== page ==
Thematic Green Messages

Author: Dr. Isaac Kalua

2nd May 2021 at 01:15 pm

Inspirational

HOW TO SANITIZE OUR JOB MARKET FROM TRIBALISM PANDEMIC


Author Dr Kalua writing on HOW TO SANITIZE OUR JOB MARKET FROM TRIBALISM PANDEMIC
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For decades, Kenya has been undergoing a silent pandemic that has robbed us professional contribution from millions of talented Kenyans and billions of shillings from increased workplace productivity. In the last two weeks, I have experienced the firsthand effects of this pandemic.

The first instance was in a Nairobi supermarket where my wife Susan and I had gone shopping. As we walked down the aisles, we kept hearing whispers and murmurs in a certain vernacular language. It occurred to us that there was barely any Swahili being spoken by the attendants. Evidently, most of them were from one tribe. This confirmed the employment custom of the institution.

Let any Kenyan private or public sector employer who is not afflicted by this tribalism sin cast the first stone at this Nairobi supermarket. Before we cast that stone, we must pause and reflect on similar tribalism not just in other corporates but also in Government.

The second instance that I experienced the tribalism pandemic in employment was in my own village. Over a span of several days, several highly educated young people sought my help in securing jobs. Most of them told me how they couldn't secure jobs due to lack of their community person in high places.

This unfortunate tribal pollution of recruitment was experienced at Moi University a few years ago. As soon as a vacancy for Vice-Chancellor arose, leaders in the Great Rift Valley were categorical that the new vice chancellor had to be from the Kalenjin community. It didn't matter if there was another qualified candidate for the position. The same is true for many other universities that are based in other regions. In many of those universities, the vice-chancellor is always from the dominant tribe in the region. Meru University is a rare exception to this tribal rule, which states a lot about the overall non-tribal mentality of the Meru community. I suggest that we borrow a leaf from them.

The same way that sanitizing our hands helps in fighting Corona, transforming ethos in our recruitment process shall enhance the fight against tribalism in the job market. When tribalism taints the job market, the expectations of our youth are dampened.

According to International Labor Organization (ILO), discrimination occurs 'when a person is treated less favorably than others because of characteristics that are not related to the person's competencies or the inherent requirements of the job.' As an ILO member State, Kenya is required to ensure that Kenyans are free from discriminatory employment practices. This requirement is enshrined in the 1998 ILO Declaration on Fundamental Principles and Rights at Work. Even our own constitution in Article 27 is very clear that no Kenyan should be discriminated against on the basis of their ethnic origin.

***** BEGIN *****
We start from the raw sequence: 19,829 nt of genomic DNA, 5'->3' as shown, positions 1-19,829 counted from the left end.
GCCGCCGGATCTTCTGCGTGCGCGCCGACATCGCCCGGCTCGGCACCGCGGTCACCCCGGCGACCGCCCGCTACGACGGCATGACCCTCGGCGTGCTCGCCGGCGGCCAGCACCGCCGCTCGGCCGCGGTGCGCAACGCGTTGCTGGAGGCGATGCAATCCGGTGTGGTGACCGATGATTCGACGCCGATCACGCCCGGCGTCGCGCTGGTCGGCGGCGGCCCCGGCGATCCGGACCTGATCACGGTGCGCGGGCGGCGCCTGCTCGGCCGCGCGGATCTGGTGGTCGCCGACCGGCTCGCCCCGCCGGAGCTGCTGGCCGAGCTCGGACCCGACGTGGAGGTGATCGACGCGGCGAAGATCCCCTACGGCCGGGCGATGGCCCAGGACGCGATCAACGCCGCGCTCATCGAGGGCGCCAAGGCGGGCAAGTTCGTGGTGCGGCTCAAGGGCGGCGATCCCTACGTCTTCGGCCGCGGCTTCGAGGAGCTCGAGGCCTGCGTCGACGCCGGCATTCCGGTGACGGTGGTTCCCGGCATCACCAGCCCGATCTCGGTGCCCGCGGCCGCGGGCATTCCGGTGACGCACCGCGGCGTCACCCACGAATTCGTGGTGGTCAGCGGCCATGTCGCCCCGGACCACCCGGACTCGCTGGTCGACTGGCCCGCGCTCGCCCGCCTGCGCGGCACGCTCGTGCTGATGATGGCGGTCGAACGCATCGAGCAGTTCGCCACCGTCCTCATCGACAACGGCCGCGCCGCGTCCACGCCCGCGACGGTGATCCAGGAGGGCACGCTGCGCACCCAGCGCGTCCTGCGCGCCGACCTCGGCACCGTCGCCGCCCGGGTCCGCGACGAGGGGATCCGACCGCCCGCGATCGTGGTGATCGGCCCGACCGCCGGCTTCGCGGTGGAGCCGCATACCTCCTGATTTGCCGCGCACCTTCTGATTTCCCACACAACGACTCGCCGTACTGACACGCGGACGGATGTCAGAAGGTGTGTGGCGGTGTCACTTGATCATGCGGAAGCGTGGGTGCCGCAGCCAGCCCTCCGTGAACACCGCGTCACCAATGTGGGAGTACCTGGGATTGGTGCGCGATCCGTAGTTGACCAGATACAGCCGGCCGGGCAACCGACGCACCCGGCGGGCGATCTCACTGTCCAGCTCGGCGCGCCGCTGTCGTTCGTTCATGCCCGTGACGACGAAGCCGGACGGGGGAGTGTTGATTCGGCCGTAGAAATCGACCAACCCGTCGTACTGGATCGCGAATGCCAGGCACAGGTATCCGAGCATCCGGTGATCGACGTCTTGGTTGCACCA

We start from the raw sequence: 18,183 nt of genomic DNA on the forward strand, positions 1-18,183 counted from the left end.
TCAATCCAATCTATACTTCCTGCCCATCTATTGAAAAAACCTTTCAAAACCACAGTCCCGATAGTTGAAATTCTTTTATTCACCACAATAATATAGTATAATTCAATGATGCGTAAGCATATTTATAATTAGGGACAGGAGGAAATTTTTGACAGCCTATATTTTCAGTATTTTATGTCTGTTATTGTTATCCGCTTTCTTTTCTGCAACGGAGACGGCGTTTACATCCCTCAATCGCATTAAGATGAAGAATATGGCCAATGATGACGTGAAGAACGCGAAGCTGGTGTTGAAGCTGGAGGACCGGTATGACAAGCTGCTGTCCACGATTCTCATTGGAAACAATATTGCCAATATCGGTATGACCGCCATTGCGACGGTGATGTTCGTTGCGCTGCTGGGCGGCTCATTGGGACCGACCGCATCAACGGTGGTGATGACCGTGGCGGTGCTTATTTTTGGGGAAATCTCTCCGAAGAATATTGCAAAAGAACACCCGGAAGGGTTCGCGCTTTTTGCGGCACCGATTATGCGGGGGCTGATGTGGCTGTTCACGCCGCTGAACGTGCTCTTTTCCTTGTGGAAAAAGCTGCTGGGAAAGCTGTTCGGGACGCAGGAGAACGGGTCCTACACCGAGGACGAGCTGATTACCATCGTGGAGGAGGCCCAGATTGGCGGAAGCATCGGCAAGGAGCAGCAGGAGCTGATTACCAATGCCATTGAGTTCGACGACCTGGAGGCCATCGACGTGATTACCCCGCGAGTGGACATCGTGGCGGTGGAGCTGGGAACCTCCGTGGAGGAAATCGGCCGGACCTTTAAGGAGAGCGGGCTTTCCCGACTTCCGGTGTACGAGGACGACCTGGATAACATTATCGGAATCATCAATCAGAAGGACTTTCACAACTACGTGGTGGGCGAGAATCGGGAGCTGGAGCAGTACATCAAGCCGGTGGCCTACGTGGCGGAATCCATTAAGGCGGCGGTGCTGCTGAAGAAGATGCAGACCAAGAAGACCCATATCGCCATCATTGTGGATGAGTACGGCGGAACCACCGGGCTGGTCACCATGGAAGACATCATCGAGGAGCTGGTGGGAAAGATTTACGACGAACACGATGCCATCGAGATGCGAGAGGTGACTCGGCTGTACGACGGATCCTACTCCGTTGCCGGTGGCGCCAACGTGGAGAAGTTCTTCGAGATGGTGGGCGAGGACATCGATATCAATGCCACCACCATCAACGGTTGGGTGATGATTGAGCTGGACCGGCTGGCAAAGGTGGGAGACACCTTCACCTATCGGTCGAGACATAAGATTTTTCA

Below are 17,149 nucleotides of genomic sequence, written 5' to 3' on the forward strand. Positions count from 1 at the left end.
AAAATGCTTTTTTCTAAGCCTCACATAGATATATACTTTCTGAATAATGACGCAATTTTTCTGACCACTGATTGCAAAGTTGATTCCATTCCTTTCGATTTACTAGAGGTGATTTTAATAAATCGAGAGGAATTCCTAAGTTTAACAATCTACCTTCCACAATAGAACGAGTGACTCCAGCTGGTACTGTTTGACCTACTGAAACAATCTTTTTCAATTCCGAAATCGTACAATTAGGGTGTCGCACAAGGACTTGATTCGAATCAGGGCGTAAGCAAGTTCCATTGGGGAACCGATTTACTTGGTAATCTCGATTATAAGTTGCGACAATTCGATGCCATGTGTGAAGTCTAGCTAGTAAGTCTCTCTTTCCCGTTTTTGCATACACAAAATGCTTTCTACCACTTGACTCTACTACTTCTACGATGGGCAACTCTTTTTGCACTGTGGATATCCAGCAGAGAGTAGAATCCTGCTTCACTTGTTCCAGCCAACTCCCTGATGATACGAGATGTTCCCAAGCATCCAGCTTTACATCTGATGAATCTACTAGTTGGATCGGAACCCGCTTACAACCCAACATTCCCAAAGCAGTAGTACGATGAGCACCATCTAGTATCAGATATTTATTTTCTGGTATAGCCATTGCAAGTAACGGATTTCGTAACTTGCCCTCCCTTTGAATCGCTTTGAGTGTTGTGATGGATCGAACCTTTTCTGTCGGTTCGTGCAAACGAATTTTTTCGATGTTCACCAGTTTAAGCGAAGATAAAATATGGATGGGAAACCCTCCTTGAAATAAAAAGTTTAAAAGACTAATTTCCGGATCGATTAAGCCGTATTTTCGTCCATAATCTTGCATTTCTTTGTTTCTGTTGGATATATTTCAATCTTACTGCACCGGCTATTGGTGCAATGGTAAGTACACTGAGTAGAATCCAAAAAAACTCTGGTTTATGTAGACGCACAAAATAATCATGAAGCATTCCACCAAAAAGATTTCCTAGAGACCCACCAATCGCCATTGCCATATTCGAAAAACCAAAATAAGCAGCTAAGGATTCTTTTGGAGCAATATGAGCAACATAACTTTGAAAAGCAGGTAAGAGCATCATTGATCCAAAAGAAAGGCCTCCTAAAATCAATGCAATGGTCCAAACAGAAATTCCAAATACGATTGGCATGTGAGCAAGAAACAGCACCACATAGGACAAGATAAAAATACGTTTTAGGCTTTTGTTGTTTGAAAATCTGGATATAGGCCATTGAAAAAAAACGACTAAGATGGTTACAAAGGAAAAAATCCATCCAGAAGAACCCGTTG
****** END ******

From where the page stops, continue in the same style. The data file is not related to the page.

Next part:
Further to this, the Employment Act, Cap 226 states that an employer shall promote equal opportunity in employment and strive to eliminate discrimination in any employment policy or practice. As such, tribal discrimination during job recruitment is a violation of our constitution, our laws and ILO conventions. Should we therefore tolerate employers who violate these laws?

Writing in the Harvard Business Review, Robert Kovach warns that workplace tribalism results in a blame game between colleagues even as it erodes responsibility, initiative and unity. Every time you employ someone largely because of their ethnic background, you are signing up for these kinds of negative dynamics. In the same vein, whenever you deprive someone an employment opportunity because of their ethnic background, you are depriving your institution of potential growth and flourish.

In this regard, let us sanitize our job market because not only is embracing tribalism during recruitment illegal and unethical, it is also a bizarre way of breeding a toxic work environment that kills our workforce and economic growth.

~ Think Green, Act Green!

by Dr. Isaac Kalua, the founder and chairperson, Green Africa Foundation ~ 1st May, 2021.

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Dr. Isaac Kalua

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